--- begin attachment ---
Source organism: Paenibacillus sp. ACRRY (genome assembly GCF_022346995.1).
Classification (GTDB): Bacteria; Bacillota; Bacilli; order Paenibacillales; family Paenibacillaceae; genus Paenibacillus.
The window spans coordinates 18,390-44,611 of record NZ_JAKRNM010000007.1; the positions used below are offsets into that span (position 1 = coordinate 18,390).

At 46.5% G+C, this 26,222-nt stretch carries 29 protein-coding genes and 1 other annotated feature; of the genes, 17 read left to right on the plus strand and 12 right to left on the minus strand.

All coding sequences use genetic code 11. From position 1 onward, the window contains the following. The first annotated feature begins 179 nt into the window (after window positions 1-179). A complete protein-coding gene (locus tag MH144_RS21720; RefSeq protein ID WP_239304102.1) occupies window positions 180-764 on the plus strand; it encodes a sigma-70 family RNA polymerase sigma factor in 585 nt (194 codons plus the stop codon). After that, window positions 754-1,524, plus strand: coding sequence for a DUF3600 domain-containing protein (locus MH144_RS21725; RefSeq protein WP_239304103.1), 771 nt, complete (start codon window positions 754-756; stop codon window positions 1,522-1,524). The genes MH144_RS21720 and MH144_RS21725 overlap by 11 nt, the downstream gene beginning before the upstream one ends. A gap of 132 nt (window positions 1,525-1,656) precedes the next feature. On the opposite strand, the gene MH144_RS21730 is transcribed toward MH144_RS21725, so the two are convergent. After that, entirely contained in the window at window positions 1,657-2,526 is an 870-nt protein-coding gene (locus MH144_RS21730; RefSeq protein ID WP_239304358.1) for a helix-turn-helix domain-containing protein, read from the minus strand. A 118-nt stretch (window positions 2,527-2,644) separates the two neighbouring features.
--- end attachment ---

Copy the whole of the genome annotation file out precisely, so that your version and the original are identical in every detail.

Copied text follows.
Source organism: Paenibacillus sp. ACRRY (genome assembly GCF_022346995.1).
Classification (GTDB): Bacteria; Bacillota; Bacilli; order Paenibacillales; family Paenibacillaceae; genus Paenibacillus.
The window spans coordinates 18,390-44,611 of record NZ_JAKRNM010000007.1; the positions used below are offsets into that span (position 1 = coordinate 18,390).

At 46.5% G+C, this 26,222-nt stretch carries 29 protein-coding genes and 1 other annotated feature; of the genes, 17 read left to right on the plus strand and 12 right to left on the minus strand.

All coding sequences use genetic code 11. From position 1 onward, the window contains the following. The first annotated feature begins 179 nt into the window (after window positions 1-179). A complete protein-coding gene (locus tag MH144_RS21720; RefSeq protein ID WP_239304102.1) occupies window positions 180-764 on the plus strand; it encodes a sigma-70 family RNA polymerase sigma factor in 585 nt (194 codons plus the stop codon). After that, window positions 754-1,524, plus strand: coding sequence for a DUF3600 domain-containing protein (locus MH144_RS21725; RefSeq protein WP_239304103.1), 771 nt, complete (start codon window positions 754-756; stop codon window positions 1,522-1,524). The genes MH144_RS21720 and MH144_RS21725 overlap by 11 nt, the downstream gene beginning before the upstream one ends. A gap of 132 nt (window positions 1,525-1,656) precedes the next feature. On the opposite strand, the gene MH144_RS21730 is transcribed toward MH144_RS21725, so the two are convergent. After that, entirely contained in the window at window positions 1,657-2,526 is an 870-nt protein-coding gene (locus MH144_RS21730; RefSeq protein ID WP_239304358.1) for a helix-turn-helix domain-containing protein, read from the minus strand. A 118-nt stretch (window positions 2,527-2,644) separates the two neighbouring features.